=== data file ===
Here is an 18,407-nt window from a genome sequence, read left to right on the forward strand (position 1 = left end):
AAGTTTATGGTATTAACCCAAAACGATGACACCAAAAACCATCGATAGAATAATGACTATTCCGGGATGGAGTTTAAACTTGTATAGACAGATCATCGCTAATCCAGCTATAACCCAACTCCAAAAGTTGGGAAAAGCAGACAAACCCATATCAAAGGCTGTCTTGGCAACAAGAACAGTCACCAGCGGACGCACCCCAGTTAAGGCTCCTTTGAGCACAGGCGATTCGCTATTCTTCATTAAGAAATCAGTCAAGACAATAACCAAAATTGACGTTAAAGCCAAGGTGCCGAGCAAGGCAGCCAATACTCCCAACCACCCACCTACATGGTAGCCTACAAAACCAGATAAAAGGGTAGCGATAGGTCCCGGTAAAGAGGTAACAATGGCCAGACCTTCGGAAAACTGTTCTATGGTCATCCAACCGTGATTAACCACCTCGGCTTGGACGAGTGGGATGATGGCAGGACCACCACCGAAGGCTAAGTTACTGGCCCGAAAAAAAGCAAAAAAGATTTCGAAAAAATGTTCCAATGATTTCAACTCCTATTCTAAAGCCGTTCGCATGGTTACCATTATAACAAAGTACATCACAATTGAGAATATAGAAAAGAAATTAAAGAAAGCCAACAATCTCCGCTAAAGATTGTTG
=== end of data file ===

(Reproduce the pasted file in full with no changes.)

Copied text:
Here is an 18,407-nt window from a genome sequence, read left to right on the forward strand (position 1 = left end):
AAGTTTATGGTATTAACCCAAAACGATGACACCAAAAACCATCGATAGAATAATGACTATTCCGGGATGGAGTTTAAACTTGTATAGACAGATCATCGCTAATCCAGCTATAACCCAACTCCAAAAGTTGGGAAAAGCAGACAAACCCATATCAAAGGCTGTCTTGGCAACAAGAACAGTCACCAGCGGACGCACCCCAGTTAAGGCTCCTTTGAGCACAGGCGATTCGCTATTCTTCATTAAGAAATCAGTCAAGACAATAACCAAAATTGACGTTAAAGCCAAGGTGCCGAGCAAGGCAGCCAATACTCCCAACCACCCACCTACATGGTAGCCTACAAAACCAGATAAAAGGGTAGCGATAGGTCCCGGTAAAGAGGTAACAATGGCCAGACCTTCGGAAAACTGTTCTATGGTCATCCAACCGTGATTAACCACCTCGGCTTGGACGAGTGGGATGATGGCAGGACCACCACCGAAGGCTAAGTTACTGGCCCGAAAAAAAGCAAAAAAGATTTCGAAAAAATGTTCCAATGATTTCAACTCCTATTCTAAAGCCGTTCGCATGGTTACCATTATAACAAAGTACATCACAATTGAGAATATAGAAAAGAAATTAAAGAAAGCCAACAATCTCCGCTAAAGATTGTTG